CSCI A348/548 Lecture Notes Seven

Spring 2001 (Second semester 2000-2001)

This is the one line summary of lecture notes 7.

Sonal came here for office hours Friday morning and we worked this out:

```#!/usr/bin/perl

srand;

while (\$x = <STDIN>) {
chop (\$x);
# print "(", \$x, ")\n";
if (\$x eq "bye") { print "Thank you!\n"; last; }

@a = (@a, \$x);

}

for (\$i = 0; \$i <= \$#a; \$i++) {

print \$i, ". ", \$a[\$i], "\n";

}

print "Random selection: ", \$a[rand(@a)], "\n";
print "Random selection: ", \$a[rand(@a)], "\n";
print "Random selection: ", \$a[rand(@a)], "\n";
print "Random selection: ", \$a[rand(@a)], "\n";
print "Random selection: ", \$a[rand(@a)], "\n";
print "Random selection: ", \$a[rand(@a)], "\n";
print "Random selection: ", \$a[rand(@a)], "\n"; ```

Could you tell what it does?

Here's a sample output:

```frilled.cs.indiana.edu%vi one
frilled.cs.indiana.edu%chmod 755 one
frilled.cs.indiana.edu%./one
one
two
three
four
five
bye
Thank you!
0. one
1. two
2. three
3. four
4. five
Random selection: two
Random selection: five
Random selection: one
Random selection: four
Random selection: one
Random selection: two
Random selection: three
frilled.cs.indiana.edu%```
Do you see how that is achieved?

We then worked out a different problem:

```#!/usr/bin/perl

srand;

while (\$x = <STDIN>) {
chop (\$x);
if (\$x eq "bye") { print "Thank you!\n"; last; }
\$dictionary{\$x} = \$dictionary{\$x} + 1;
}

foreach \$z (keys %dictionary) {
print \$z, " appears ", \$dictionary{\$z}, " times.\n";
} ```
What is the difference between the two programs?

They're both from "Learning Perl", now on reserve at Swain.

Here's sample output the second program would produce:

```frilled.cs.indiana.edu%chmod 755 two
frilled.cs.indiana.edu%./two
one
two
three
four
one
two
four
five
bye
Thank you!
one appears 2 times.
five appears 1 times.
three appears 1 times.
two appears 2 times.
four appears 2 times.
frilled.cs.indiana.edu%```

Well, OK - now let's move on.

(These exercises are good practice, though).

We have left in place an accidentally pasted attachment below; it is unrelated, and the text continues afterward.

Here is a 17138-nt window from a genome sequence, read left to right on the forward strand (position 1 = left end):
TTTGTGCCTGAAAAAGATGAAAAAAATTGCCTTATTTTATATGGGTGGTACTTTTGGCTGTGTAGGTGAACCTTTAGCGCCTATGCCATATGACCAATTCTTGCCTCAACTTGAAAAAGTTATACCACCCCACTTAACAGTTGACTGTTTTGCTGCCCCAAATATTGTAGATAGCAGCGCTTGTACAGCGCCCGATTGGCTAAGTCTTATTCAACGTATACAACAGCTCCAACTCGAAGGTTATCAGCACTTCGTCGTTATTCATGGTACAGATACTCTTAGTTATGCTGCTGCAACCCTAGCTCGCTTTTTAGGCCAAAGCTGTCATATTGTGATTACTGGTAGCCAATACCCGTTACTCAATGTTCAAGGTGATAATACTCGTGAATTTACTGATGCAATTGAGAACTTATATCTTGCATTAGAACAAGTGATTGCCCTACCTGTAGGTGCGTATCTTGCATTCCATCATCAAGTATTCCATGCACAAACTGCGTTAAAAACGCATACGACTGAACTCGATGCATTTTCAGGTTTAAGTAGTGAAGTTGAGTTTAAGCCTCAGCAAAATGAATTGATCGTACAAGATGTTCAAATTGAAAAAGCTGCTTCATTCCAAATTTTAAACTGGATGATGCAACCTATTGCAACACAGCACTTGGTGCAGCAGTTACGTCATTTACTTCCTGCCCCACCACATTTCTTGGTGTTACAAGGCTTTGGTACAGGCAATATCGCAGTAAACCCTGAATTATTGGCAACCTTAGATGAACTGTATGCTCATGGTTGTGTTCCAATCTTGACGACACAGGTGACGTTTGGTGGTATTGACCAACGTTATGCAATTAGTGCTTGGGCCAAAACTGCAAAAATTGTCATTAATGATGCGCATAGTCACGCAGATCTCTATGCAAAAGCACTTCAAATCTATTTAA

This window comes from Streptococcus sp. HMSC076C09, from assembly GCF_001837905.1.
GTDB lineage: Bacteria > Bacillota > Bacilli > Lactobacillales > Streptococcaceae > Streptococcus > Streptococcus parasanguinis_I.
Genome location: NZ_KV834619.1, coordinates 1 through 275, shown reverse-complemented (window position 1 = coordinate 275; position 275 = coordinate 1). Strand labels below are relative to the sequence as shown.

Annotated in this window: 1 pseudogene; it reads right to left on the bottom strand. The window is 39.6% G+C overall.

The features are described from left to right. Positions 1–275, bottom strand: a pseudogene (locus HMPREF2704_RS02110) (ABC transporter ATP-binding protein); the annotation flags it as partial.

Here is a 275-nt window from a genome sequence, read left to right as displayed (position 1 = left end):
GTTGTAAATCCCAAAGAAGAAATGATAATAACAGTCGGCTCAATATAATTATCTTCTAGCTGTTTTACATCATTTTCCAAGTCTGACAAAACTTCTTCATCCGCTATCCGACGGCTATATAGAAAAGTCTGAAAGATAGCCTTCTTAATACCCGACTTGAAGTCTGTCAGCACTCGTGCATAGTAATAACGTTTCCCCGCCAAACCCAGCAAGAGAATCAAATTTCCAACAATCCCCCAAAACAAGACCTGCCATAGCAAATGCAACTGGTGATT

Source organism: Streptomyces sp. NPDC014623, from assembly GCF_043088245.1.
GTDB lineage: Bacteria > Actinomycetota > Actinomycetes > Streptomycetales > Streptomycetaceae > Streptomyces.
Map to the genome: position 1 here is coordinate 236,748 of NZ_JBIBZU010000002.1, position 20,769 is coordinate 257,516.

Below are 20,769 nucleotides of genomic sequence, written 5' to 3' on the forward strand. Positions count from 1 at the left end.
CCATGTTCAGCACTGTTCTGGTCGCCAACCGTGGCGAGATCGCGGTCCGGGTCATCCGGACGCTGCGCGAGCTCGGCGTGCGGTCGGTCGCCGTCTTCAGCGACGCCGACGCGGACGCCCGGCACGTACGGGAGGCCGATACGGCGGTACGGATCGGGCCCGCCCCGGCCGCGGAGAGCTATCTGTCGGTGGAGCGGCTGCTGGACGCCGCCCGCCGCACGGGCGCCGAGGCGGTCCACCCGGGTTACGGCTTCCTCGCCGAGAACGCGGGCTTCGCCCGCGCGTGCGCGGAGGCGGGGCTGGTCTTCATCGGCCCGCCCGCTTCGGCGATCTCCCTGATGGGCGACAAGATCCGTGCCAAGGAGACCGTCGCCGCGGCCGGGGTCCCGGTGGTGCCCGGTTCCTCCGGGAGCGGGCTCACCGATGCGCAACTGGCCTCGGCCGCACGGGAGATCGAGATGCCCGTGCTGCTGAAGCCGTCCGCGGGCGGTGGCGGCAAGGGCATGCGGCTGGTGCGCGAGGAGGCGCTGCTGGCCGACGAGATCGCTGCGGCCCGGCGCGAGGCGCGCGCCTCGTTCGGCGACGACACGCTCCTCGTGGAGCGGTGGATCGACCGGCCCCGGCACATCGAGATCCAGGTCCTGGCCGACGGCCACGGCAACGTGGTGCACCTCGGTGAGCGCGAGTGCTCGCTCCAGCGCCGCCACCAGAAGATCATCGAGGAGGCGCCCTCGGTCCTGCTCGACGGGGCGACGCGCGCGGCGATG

We will first look at the circle script from last time:

```#!/usr/local/bin/perl

if      (\$ENV{REQUEST_METHOD} eq 'GET' ) {
&printform;
} elsif (\$ENV{REQUEST_METHOD} eq 'POST') {
&printform(\$in{count});
}

&trailer;

sub printform {
local (\$arg) = @_;
local \$count = \$arg + 1;
print qq{
<form method="POST" action="\$ENV{SCRIPT_NAME}">
Your call has number: <font size=+5>\$count<font>. <p>
Press <input type="submit" value="here"> to call again.
<input type="hidden" name="count" value="\$count">
</form>
};
}

local (\$t) = @_;
}

sub trailer {
print "\n</body></html>";
}

local (\$i, \$key, \$val) = @_;

if (\$ENV{'REQUEST_METHOD'} eq 'GET' ) {
\$in = \$ENV{'QUERY_STRING'};

} elsif (\$ENV{'REQUEST_METHOD'} eq 'POST') {
}

@in = split(/&/, \$in);

for (\$i = 0; \$i <= \$#in; \$i++) {
\$in[\$i] =~ s/\+/ /g;

(\$key, \$val) = split(/=/, \$in[\$i]);

\$key =~ s/%(..)/pack("c", hex(\$1))/ge;
\$val =~ s/%(..)/pack("c", hex(\$1))/ge;

if (defined(\$in{\$key})) {
\$in{\$key} .= "\0";
}

\$in{\$key} .= \$val;
}
}```
We then need to discuss `ReadParse`.

For this we need a review of patterns and regular expressions in Perl.

3. Regular expressions

A regular expression is a way of describing a set of strings without having to list all of the strings in the set.

We start from exact patterns, like the string `foo`, or `abc` and we introduce quantifiers: `*` and `+`.

A character followed by `*` describes a string of zero or more such characters. Thus

```/aba/
```
refers to the pattern
```aba
```
and
```/ab*a/
```
refers to the pattern that starts with `a`, is followed by zero or more `b`'s and ends with an `a`.

* specifies that the preceding character can appear zero or more times. + has a similar meaning, it says that the character appears at least once. * and + are two of a set of characters that have a special meaning and are therefore called metacharacters. They are listed below:

```\ | ( [ { ^ \$ * ? .
```
We'll mention two of them, `(` and `[`, and then we'll move on.

`(` together with its associate `)` can be used to capture and memorize the patterns that match. These patterns are being captured in special variables: `\$1`, \$2, `\$3`, and so forth. The numbers represent the order of the parens in the pattern.

Example:

```\$x = "abbbc";
\$x =~ /a(b*)c/;
print \$1;
```
will print
```bbb
```
In other words if the pattern specified inside the leaning toothpicks matches, then `\$1` (which is a special variable) immediately becomes whatever the parens are enclosing.

3.1 Classes of characters